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The End: The Defiance and Destruction of Hitler's Germany, 1944-1945 Hardcover – Sep 13 2011

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Product Details

  • Hardcover: 592 pages
  • Publisher: Penguin Press HC, The; 1st Edition edition (Sept. 13 2011)
  • Language: English
  • ISBN-10: 9781594203145
  • ISBN-13: 978-1594203145
  • ASIN: 1594203148
  • Product Dimensions: 16.1 x 4.4 x 23.6 cm
  • Shipping Weight: 1.2 Kg
  • Average Customer Review: 3.8 out of 5 stars  See all reviews (6 customer reviews)
  • Amazon Bestsellers Rank: #133,555 in Books (See Top 100 in Books)

Product Description


"Kershaw's comprehensive research, measured prose, and commonsense insight combine in a mesmerizing explanation of how and why Nazi Germany chose self-annihilation."
(-Publishers Weekly (starred review))

"[A]superb examination of the final defeat of Hitler's excellent portrait of the regime's death throes."
(-Booklist (starred review))

"This is an astonishing story well told by the reigning English-speaking master of Third Reich history...A carefully considered and powerfully told saga."
(-Kirkus (starred review))

About the Author

Ian Kershaw is the author of Fateful Choices; Making Friends with Hitler, which won the Elizabeth Longford Prize for Historical Biography; and the definitive two-volume biography of Hitler, Hitler 1889-1936: Hubris and Hitler 1936-1945: Nemesis. The first volume was shortlisted for the Whitbread Biography Award and the Samuel Johnson Prize for Nonfiction, and the second volume won the Wolfson Literary Award for History and the inaugural British Academy Prize.

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12 of 13 people found the following review helpful By J. C. Mareschal on Nov. 30 2011
Format: Hardcover Verified Purchase
In July 1945, the western Allies breached the German front in Normandy; the Wehrmacht was retreating faster than the Allied could advance. The Red Army had launched a decisive offensive in the East and demolished an entire German army group. For Nazi Germany, the writing was on the wall: the war was lost. But the war was not over: the thousand years Reich still had 300 days to go and to inflict more suffering to the German people. Millions more would die. One after another, German cities would be turned into rubble. This book tries to understand why, faced with the certainty of defeat, the German people kept fighting until the bitter end.

Part of the answer is that the German people were terrorized by the Nazis. After the failed plot on Hitler's life, the Nazis declared total war and reorganized for it. The regime settled scores against its perceived enemies with ever increasing brutality: political opponents in concentration camps were murdered; the few surviving Jews died in death marches. But the violence also targeted ordinary German who just wanted to survive. More than 20,000 German soldiers, often stragglers in a retreating army, were executed for "cowardice". Thousands of civilians were sentenced to death by "people's courts" for inciting soldiers to stop fighting.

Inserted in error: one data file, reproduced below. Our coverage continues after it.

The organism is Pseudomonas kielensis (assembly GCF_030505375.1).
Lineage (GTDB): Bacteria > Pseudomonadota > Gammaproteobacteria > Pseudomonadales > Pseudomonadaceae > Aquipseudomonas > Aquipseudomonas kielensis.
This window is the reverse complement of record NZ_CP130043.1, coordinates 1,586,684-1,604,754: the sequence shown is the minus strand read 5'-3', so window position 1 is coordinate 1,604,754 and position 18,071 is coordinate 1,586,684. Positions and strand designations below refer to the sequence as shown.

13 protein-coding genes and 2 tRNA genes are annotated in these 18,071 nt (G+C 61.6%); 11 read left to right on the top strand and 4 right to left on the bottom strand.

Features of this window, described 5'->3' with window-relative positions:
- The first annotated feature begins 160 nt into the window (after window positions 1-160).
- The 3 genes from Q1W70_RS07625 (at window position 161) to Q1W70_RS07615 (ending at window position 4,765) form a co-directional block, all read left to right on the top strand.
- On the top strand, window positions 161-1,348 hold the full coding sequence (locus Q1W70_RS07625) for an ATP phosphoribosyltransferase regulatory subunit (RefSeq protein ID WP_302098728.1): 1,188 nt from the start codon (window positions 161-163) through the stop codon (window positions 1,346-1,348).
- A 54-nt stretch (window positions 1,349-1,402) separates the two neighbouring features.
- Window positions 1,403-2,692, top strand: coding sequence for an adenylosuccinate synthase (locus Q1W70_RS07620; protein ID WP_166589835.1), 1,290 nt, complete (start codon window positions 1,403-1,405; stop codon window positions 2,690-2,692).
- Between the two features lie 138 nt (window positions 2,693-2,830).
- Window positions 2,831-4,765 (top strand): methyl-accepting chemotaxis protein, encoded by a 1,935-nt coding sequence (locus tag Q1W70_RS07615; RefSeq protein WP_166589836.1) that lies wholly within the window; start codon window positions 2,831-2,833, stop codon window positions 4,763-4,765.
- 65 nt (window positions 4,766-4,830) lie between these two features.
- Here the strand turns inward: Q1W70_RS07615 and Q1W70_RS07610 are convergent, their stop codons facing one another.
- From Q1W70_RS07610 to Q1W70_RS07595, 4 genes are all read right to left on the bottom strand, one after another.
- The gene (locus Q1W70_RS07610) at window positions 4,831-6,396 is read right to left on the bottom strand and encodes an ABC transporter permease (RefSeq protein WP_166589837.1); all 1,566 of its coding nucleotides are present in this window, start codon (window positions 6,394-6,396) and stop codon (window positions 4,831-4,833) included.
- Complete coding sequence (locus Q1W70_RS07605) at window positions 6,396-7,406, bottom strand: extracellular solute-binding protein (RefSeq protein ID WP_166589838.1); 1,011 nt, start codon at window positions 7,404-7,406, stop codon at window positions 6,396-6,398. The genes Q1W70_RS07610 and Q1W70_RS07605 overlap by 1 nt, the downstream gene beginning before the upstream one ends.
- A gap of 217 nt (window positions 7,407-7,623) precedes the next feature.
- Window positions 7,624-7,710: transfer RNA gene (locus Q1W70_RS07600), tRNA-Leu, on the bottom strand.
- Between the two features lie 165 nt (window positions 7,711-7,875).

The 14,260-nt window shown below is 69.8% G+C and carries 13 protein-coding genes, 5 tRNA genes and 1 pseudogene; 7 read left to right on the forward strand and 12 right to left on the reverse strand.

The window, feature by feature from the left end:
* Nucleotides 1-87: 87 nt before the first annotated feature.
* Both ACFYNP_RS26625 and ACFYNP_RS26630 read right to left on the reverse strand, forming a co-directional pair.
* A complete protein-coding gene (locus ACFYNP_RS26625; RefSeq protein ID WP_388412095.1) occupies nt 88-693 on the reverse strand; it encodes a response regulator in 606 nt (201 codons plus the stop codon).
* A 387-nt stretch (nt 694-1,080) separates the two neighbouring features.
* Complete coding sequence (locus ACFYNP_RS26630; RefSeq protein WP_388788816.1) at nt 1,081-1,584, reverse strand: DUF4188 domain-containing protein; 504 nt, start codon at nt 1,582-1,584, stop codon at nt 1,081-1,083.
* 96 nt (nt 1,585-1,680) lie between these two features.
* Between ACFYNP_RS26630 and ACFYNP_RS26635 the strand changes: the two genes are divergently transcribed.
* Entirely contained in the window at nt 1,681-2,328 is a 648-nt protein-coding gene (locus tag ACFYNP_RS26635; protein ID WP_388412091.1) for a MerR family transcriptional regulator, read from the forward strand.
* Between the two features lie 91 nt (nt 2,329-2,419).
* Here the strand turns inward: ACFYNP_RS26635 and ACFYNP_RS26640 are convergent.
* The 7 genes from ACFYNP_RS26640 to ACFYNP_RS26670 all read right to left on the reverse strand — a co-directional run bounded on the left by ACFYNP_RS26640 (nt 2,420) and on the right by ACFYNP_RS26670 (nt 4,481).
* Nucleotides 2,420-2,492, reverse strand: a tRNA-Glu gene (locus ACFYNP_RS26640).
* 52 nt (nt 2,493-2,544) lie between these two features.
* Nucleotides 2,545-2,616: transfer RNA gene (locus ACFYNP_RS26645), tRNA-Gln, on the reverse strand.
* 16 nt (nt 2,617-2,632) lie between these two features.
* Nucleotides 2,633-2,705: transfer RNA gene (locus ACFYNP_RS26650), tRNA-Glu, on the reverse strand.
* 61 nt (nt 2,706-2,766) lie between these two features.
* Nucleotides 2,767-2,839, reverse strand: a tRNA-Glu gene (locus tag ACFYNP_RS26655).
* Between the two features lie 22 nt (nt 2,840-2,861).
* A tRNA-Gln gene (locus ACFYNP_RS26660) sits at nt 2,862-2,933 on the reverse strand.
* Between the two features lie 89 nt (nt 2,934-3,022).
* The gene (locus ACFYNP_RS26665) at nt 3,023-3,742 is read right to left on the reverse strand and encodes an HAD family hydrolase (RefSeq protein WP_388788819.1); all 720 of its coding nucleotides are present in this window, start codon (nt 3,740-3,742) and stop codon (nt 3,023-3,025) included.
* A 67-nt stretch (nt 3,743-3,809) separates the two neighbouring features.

But Nazi terror is only part of the answer. For Hitler, if the German people did not win the war, they deserved to disappear. But the Nazis could not have kept the fight and exerted extreme violence on the German people without the complicity of the Wehrmacht. Not all the German generals were Nazi fanatics and none of them wanted the German people to disappear.
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3 of 3 people found the following review helpful By Stewart Thompson on Dec 7 2011
Format: Hardcover
If you are attracted to the title and to its story line, you will find this book a fascinating, absorbing study of Hitler and Germany in the 1940s. However, the importance of the book is its significance to our own times. So, you might come to regard it, as do I, as comprehensive and truly educational.
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1 of 1 people found the following review helpful By Curious on Jan. 2 2012
Format: Hardcover Verified Purchase
An extremely well written and researched tome. It was fascinating to read how the basics of German common and military life were tenaciously held onto until the bitter end. Required reading for anyone that has pondered why the Germans never surrendered before total destruction befell them. The inclusion of a definitive map covering the area of interest would have made it easier for the reader to follow the war's progress. There was also a considerable overuse of the phrasing "all is lost but in spite of everything, etc. etc.". Overall, I found the book to be captivating and enlightening.
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